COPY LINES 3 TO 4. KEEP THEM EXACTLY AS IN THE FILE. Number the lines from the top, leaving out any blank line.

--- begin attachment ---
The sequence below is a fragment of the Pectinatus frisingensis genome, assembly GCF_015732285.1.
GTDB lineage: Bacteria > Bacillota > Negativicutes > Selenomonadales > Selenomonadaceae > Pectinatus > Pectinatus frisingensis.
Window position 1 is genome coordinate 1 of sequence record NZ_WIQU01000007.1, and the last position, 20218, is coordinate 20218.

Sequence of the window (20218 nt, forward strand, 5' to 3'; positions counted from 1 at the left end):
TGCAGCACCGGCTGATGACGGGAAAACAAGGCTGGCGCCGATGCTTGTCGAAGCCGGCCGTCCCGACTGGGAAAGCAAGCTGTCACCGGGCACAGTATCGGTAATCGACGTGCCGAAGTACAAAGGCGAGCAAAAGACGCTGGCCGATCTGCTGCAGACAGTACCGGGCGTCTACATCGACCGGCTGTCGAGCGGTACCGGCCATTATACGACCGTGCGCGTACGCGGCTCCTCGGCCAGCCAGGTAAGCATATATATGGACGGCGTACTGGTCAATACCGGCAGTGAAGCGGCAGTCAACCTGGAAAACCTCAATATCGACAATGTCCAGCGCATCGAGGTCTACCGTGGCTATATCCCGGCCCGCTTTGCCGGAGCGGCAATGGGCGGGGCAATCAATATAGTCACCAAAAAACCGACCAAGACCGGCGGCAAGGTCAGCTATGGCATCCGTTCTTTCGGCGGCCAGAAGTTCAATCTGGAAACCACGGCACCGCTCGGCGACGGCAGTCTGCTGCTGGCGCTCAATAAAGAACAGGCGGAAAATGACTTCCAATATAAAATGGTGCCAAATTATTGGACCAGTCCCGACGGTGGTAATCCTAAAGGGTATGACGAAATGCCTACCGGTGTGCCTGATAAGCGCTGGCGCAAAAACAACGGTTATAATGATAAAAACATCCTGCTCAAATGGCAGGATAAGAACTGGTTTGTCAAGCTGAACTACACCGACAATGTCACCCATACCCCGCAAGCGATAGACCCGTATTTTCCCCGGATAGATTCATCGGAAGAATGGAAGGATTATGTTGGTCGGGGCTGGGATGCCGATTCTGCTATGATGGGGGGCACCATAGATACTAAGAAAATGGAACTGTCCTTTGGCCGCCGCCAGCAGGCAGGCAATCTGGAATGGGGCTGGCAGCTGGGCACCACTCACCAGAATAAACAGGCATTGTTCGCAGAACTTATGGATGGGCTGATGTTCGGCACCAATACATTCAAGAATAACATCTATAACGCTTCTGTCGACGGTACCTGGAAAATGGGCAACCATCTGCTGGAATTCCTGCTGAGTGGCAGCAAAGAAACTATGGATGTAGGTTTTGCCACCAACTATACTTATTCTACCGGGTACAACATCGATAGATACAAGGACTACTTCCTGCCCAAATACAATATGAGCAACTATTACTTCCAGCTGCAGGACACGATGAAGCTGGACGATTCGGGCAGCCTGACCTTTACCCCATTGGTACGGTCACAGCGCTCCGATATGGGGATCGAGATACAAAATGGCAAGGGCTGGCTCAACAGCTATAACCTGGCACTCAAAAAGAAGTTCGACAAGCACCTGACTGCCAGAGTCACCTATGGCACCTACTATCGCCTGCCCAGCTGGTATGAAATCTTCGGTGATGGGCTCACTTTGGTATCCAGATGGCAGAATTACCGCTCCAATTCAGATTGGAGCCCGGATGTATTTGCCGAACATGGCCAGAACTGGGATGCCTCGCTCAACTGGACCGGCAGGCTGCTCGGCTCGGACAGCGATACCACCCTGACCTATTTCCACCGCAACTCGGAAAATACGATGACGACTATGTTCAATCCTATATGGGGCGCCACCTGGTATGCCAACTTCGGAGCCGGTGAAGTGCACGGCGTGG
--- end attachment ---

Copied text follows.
Window position 1 is genome coordinate 1 of sequence record NZ_WIQU01000007.1, and the last position, 20218, is coordinate 20218.

Sequence of the window (20218 nt, forward strand, 5' to 3'; positions counted from 1 at the left end):